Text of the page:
Exchange-traded funds offer a convenient way to invest in sectors or niches that interest you. If you want to invest in some small financial companies, for example, expecting the financial industry to thrive over the long run due to our need for its services, the PowerShares S&P SmallCap Financials ETF
ETFs often sport lower expense ratios than their mutual fund cousins. The PowerShares ETF's expense ratio -- its annual fee -- is a very low 0.29%. The fund is very small, too, so if you're thinking of buying, beware of possibly large spreads between its bid and ask prices. Consider using a limit order if you want to buy in.
This ETF has performed well, beating the world market over the past year, but it's also too young to draw many conclusions about. As with most investments, of course, we can't expect outstanding performances in every quarter or year. Investors with conviction need to wait for their holdings to deliver.
With a low turnover rate of 13%, this fund isn't frantically and frequently rejiggering its holdings, as many funds do.
What's in it?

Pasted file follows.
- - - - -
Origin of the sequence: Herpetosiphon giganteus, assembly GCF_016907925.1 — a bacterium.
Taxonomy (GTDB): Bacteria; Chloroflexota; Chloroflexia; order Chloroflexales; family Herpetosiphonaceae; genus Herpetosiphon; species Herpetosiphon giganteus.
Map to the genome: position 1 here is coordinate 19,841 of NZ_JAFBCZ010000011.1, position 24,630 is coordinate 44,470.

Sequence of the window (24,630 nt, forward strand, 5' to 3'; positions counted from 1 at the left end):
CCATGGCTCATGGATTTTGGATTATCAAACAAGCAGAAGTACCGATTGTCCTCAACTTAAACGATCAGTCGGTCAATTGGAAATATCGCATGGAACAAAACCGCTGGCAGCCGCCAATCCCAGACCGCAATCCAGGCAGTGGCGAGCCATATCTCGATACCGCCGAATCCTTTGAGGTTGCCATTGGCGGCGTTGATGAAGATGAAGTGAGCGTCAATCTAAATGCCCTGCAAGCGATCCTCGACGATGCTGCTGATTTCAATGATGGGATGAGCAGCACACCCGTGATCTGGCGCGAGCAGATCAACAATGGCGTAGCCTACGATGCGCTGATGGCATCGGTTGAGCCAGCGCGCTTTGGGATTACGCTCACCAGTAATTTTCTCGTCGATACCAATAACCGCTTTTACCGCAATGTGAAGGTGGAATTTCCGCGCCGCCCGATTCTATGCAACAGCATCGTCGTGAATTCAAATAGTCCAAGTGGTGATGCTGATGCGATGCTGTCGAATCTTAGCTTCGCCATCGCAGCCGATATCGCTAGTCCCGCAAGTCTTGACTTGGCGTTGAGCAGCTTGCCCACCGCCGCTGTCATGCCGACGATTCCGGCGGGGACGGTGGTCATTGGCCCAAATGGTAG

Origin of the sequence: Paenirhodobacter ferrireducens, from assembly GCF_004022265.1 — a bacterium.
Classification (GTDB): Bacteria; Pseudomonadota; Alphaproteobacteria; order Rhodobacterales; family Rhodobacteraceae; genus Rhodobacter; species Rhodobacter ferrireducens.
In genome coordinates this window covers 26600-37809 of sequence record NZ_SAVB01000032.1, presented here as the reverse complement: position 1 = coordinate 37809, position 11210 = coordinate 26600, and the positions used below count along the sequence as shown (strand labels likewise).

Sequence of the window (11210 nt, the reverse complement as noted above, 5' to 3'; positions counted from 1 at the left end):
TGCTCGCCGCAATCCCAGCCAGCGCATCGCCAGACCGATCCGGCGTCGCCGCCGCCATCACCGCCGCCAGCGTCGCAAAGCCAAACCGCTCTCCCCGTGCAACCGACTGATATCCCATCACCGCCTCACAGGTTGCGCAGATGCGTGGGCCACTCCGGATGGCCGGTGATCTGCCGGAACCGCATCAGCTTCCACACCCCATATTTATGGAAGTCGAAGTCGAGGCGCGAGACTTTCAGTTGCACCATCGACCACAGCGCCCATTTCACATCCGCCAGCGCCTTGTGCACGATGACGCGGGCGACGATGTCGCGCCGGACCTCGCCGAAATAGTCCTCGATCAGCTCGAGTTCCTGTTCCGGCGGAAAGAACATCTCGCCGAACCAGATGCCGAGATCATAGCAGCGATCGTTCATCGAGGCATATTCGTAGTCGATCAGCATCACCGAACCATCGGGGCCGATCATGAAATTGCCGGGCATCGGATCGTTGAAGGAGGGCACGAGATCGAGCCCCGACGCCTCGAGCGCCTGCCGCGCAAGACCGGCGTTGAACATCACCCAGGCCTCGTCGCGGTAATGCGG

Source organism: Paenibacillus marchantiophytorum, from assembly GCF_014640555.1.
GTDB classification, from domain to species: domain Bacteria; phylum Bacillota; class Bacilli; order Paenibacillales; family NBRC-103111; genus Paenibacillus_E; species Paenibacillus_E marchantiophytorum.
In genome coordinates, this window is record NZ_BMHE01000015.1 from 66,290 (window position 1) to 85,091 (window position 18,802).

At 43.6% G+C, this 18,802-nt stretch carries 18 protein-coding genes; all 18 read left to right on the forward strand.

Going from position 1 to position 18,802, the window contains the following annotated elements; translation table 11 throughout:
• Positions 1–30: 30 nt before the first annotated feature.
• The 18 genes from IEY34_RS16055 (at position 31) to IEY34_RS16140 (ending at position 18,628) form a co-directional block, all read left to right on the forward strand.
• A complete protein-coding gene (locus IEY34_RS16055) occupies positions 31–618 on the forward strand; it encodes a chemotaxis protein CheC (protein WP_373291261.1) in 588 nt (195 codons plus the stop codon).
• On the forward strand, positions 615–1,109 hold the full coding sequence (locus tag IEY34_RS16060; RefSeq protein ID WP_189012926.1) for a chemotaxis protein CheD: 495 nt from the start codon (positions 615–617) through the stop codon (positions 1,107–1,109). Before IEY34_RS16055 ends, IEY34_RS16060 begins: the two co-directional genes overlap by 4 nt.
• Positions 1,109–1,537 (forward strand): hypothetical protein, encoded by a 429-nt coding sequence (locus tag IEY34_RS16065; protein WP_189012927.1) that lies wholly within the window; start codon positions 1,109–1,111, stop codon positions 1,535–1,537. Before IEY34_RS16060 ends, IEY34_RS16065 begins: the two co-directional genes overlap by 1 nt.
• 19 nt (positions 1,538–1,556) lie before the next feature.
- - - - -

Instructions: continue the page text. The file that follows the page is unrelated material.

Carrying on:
Several small financial companies had strong performances over the past year. Prospect Capital
The fourth-largest bank in Pennsylvania, Susquehanna Bancshares
Other companies didn't do as well last year, but could see their fortunes change in the coming years. Medical Properties Trust
The big picture
Demand for financial services isn't going away anytime soon. A well-chosen ETF can grant you instant diversification across any industry or group of companies -- and make investing in and profiting from it that much easier.
If you're hankering for some financial stocks, check out our special free report, "The Stocks Only the Smartest Investors Are Buying," which will introduce you to a promising regional bank -- and some other compelling financial companies, as well.
Longtime Fool contributor Selena Maranjian, whom you can follow on Twitter, holds no position in any company mentioned. Click here to see her holdings and a short bio. The Motley Fool has a disclosure policy.